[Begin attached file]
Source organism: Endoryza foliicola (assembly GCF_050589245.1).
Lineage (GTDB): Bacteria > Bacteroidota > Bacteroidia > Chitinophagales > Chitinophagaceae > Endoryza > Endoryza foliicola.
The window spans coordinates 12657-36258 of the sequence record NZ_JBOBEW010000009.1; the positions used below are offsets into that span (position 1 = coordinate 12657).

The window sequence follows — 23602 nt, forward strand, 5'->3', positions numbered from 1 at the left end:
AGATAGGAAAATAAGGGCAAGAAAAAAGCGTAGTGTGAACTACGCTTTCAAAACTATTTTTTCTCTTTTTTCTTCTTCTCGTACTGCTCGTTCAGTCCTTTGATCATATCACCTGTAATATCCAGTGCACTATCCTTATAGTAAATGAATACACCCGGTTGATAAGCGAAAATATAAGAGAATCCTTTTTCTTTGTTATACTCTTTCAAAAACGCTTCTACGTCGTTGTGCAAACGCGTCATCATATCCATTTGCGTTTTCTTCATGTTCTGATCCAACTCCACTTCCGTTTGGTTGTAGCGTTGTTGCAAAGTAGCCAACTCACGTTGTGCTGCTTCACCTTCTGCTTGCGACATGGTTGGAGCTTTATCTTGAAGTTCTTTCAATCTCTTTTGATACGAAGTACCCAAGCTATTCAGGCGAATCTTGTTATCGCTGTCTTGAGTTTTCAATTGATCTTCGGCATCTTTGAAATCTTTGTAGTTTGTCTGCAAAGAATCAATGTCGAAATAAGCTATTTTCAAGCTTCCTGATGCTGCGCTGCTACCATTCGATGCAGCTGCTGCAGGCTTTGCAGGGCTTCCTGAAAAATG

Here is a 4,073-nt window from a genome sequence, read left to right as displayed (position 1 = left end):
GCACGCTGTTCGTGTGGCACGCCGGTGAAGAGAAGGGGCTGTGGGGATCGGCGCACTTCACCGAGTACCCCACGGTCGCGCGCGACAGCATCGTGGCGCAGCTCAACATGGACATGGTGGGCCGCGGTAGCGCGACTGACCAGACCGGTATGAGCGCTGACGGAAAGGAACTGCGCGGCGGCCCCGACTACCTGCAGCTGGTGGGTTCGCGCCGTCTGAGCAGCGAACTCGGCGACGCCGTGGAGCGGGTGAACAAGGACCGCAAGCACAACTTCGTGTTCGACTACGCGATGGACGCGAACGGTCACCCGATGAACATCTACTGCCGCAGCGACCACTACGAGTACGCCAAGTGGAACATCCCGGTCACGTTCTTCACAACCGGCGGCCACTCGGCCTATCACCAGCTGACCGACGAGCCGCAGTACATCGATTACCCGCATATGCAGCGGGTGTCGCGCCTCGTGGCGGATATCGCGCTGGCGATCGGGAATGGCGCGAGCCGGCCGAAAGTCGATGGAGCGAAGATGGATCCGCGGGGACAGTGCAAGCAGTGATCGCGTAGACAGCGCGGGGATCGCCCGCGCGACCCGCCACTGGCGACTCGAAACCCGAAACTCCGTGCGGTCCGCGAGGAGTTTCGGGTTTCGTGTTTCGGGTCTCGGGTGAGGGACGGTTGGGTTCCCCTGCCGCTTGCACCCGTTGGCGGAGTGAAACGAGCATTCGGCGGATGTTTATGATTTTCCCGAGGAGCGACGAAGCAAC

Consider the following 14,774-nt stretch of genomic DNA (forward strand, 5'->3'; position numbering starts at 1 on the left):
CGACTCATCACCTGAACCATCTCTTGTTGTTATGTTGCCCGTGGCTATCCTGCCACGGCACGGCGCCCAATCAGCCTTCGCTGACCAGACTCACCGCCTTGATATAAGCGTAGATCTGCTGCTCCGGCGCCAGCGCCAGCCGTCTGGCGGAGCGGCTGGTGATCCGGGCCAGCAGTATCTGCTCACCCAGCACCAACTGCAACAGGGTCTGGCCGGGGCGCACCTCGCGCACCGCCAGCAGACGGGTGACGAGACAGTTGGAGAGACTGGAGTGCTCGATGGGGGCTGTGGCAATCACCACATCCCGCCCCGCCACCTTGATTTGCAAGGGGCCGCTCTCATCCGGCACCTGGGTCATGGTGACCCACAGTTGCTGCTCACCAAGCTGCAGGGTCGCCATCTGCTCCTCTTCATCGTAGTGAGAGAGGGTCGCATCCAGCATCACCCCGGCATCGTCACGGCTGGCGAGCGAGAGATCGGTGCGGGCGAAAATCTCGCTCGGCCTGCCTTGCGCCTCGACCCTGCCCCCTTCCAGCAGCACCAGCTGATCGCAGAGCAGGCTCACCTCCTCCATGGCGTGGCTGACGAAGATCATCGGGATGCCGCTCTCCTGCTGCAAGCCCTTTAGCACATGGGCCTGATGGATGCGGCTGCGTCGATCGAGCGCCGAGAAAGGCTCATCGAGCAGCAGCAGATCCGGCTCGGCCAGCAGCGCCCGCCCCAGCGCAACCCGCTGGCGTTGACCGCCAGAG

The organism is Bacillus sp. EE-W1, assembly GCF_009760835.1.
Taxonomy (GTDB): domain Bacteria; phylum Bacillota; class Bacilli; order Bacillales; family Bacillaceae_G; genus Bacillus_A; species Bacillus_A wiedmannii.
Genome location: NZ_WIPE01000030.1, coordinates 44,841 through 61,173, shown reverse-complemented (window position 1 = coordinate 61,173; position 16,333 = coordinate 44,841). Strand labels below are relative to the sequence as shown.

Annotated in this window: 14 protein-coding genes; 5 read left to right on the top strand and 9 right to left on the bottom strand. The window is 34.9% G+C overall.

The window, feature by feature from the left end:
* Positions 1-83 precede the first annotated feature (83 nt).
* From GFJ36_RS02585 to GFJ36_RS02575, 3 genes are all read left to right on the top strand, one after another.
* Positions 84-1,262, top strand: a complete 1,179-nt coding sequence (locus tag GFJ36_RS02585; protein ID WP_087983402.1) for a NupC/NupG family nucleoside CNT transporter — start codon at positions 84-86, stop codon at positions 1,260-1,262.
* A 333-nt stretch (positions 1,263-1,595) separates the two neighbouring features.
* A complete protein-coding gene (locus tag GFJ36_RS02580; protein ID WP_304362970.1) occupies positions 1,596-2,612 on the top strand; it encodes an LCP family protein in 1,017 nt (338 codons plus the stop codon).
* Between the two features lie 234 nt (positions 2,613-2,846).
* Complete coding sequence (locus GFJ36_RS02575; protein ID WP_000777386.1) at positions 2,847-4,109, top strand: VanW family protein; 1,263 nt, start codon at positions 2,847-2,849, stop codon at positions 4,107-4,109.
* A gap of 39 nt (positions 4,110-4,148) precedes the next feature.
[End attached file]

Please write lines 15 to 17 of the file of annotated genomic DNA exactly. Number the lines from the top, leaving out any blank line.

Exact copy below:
* Positions 1-83 precede the first annotated feature (83 nt).
* From GFJ36_RS02585 to GFJ36_RS02575, 3 genes are all read left to right on the top strand, one after another.
* Positions 84-1,262, top strand: a complete 1,179-nt coding sequence (locus tag GFJ36_RS02585; protein ID WP_087983402.1) for a NupC/NupG family nucleoside CNT transporter — start codon at positions 84-86, stop codon at positions 1,260-1,262.